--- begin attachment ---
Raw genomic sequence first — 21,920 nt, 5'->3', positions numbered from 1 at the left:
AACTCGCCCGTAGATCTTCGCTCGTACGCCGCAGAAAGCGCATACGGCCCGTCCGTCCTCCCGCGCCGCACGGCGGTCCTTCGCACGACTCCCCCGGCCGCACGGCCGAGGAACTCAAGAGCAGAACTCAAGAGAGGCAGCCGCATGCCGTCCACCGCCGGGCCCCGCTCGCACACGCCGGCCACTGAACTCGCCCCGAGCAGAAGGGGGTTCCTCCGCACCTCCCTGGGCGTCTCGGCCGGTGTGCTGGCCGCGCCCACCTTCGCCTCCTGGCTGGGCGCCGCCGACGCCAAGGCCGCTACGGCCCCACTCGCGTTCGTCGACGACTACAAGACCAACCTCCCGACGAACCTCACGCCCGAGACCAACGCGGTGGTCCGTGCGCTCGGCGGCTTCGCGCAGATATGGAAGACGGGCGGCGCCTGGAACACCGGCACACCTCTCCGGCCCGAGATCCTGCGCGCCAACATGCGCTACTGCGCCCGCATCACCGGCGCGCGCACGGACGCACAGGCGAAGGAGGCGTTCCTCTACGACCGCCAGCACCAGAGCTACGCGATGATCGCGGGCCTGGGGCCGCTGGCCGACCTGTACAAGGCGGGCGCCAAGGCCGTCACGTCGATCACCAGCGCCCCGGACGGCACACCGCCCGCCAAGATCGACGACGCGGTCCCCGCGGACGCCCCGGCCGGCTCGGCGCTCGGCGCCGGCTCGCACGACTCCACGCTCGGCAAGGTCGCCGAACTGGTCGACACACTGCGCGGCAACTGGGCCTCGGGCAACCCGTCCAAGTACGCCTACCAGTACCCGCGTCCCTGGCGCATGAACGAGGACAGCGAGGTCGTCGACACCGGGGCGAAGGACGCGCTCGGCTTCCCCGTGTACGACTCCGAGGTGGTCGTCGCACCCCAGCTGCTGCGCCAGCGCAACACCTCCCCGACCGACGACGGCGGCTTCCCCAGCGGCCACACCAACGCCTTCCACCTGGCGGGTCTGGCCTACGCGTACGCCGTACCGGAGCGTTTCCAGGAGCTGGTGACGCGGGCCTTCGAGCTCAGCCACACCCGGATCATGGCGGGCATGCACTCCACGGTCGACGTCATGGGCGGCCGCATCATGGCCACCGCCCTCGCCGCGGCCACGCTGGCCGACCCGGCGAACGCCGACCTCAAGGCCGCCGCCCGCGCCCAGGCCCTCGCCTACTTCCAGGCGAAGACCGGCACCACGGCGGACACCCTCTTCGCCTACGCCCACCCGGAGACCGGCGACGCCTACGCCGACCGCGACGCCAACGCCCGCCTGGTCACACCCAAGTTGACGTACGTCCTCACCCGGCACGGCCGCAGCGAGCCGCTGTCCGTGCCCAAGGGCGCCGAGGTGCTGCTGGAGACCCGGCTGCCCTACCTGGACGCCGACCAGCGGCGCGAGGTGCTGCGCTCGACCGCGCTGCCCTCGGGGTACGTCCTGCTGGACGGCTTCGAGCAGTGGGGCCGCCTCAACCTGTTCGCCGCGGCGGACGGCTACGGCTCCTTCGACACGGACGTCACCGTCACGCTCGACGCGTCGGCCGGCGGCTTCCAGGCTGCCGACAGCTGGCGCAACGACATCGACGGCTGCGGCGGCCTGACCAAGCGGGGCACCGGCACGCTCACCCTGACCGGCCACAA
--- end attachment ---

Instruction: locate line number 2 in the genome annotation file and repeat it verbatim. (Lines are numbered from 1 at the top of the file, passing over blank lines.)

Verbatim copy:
AACTCGCCCGTAGATCTTCGCTCGTACGCCGCAGAAAGCGCATACGGCCCGTCCGTCCTCCCGCGCCGCACGGCGGTCCTTCGCACGACTCCCCCGGCCGCACGGCCGAGGAACTCAAGAGCAGAACTCAAGAGAGGCAGCCGCATGCCGTCCACCGCCGGGCCCCGCTCGCACACGCCGGCCACTGAACTCGCCCCGAGCAGAAGGGGGTTCCTCCGCACCTCCCTGGGCGTCTCGGCCGGTGTGCTGGCCGCGCCCACCTTCGCCTCCTGGCTGGGCGCCGCCGACGCCAAGGCCGCTACGGCCCCACTCGCGTTCGTCGACGACTACAAGACCAACCTCCCGACGAACCTCACGCCCGAGACCAACGCGGTGGTCCGTGCGCTCGGCGGCTTCGCGCAGATATGGAAGACGGGCGGCGCCTGGAACACCGGCACACCTCTCCGGCCCGAGATCCTGCGCGCCAACATGCGCTACTGCGCCCGCATCACCGGCGCGCGCACGGACGCACAGGCGAAGGAGGCGTTCCTCTACGACCGCCAGCACCAGAGCTACGCGATGATCGCGGGCCTGGGGCCGCTGGCCGACCTGTACAAGGCGGGCGCCAAGGCCGTCACGTCGATCACCAGCGCCCCGGACGGCACACCGCCCGCCAAGATCGACGACGCGGTCCCCGCGGACGCCCCGGCCGGCTCGGCGCTCGGCGCCGGCTCGCACGACTCCACGCTCGGCAAGGTCGCCGAACTGGTCGACACACTGCGCGGCAACTGGGCCTCGGGCAACCCGTCCAAGTACGCCTACCAGTACCCGCGTCCCTGGCGCATGAACGAGGACAGCGAGGTCGTCGACACCGGGGCGAAGGACGCGCTCGGCTTCCCCGTGTACGACTCCGAGGTGGTCGTCGCACCCCAGCTGCTGCGCCAGCGCAACACCTCCCCGACCGACGACGGCGGCTTCCCCAGCGGCCACACCAACGCCTTCCACCTGGCGGGTCTGGCCTACGCGTACGCCGTACCGGAGCGTTTCCAGGAGCTGGTGACGCGGGCCTTCGAGCTCAGCCACACCCGGATCATGGCGGGCATGCACTCCACGGTCGACGTCATGGGCGGCCGCATCATGGCCACCGCCCTCGCCGCGGCCACGCTGGCCGACCCGGCGAACGCCGACCTCAAGGCCGCCGCCCGCGCCCAGGCCCTCGCCTACTTCCAGGCGAAGACCGGCACCACGGCGGACACCCTCTTCGCCTACGCCCACCCGGAGACCGGCGACGCCTACGCCGACCGCGACGCCAACGCCCGCCTGGTCACACCCAAGTTGACGTACGTCCTCACCCGGCACGGCCGCAGCGAGCCGCTGTCCGTGCCCAAGGGCGCCGAGGTGCTGCTGGAGACCCGGCTGCCCTACCTGGACGCCGACCAGCGGCGCGAGGTGCTGCGCTCGACCGCGCTGCCCTCGGGGTACGTCCTGCTGGACGGCTTCGAGCAGTGGGGCCGCCTCAACCTGTTCGCCGCGGCGGACGGCTACGGCTCCTTCGACACGGACGTCACCGTCACGCTCGACGCGTCGGCCGGCGGCTTCCAGGCTGCCGACAGCTGGCGCAACGACATCGACGGCTGCGGCGGCCTGACCAAGCGGGGCACCGGCACGCTCACCCTGACCGGCCACAA